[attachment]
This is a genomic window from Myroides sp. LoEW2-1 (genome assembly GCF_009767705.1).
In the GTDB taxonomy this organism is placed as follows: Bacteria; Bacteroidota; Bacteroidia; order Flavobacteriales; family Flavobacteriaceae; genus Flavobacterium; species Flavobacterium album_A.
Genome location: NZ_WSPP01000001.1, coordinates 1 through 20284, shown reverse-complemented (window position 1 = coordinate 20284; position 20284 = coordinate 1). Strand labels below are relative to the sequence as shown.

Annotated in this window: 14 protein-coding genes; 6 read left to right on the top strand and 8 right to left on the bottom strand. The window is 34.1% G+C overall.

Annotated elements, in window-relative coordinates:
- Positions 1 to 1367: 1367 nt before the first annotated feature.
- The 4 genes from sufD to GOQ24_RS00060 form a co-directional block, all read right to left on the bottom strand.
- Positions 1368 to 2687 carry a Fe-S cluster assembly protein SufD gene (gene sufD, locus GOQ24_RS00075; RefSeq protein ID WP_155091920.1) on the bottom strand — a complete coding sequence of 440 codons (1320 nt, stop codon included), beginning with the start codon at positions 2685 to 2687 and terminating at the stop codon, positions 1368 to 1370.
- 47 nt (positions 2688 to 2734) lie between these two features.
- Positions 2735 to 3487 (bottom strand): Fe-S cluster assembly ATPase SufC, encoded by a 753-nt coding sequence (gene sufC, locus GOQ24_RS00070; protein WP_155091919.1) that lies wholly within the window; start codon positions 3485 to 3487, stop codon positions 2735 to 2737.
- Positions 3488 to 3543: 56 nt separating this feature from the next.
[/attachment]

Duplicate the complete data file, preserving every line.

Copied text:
This is a genomic window from Myroides sp. LoEW2-1 (genome assembly GCF_009767705.1).
In the GTDB taxonomy this organism is placed as follows: Bacteria; Bacteroidota; Bacteroidia; order Flavobacteriales; family Flavobacteriaceae; genus Flavobacterium; species Flavobacterium album_A.
Genome location: NZ_WSPP01000001.1, coordinates 1 through 20284, shown reverse-complemented (window position 1 = coordinate 20284; position 20284 = coordinate 1). Strand labels below are relative to the sequence as shown.

Annotated in this window: 14 protein-coding genes; 6 read left to right on the top strand and 8 right to left on the bottom strand. The window is 34.1% G+C overall.

Annotated elements, in window-relative coordinates:
- Positions 1 to 1367: 1367 nt before the first annotated feature.
- The 4 genes from sufD to GOQ24_RS00060 form a co-directional block, all read right to left on the bottom strand.
- Positions 1368 to 2687 carry a Fe-S cluster assembly protein SufD gene (gene sufD, locus GOQ24_RS00075; RefSeq protein ID WP_155091920.1) on the bottom strand — a complete coding sequence of 440 codons (1320 nt, stop codon included), beginning with the start codon at positions 2685 to 2687 and terminating at the stop codon, positions 1368 to 1370.
- 47 nt (positions 2688 to 2734) lie between these two features.
- Positions 2735 to 3487 (bottom strand): Fe-S cluster assembly ATPase SufC, encoded by a 753-nt coding sequence (gene sufC, locus GOQ24_RS00070; protein WP_155091919.1) that lies wholly within the window; start codon positions 3485 to 3487, stop codon positions 2735 to 2737.
- Positions 3488 to 3543: 56 nt separating this feature from the next.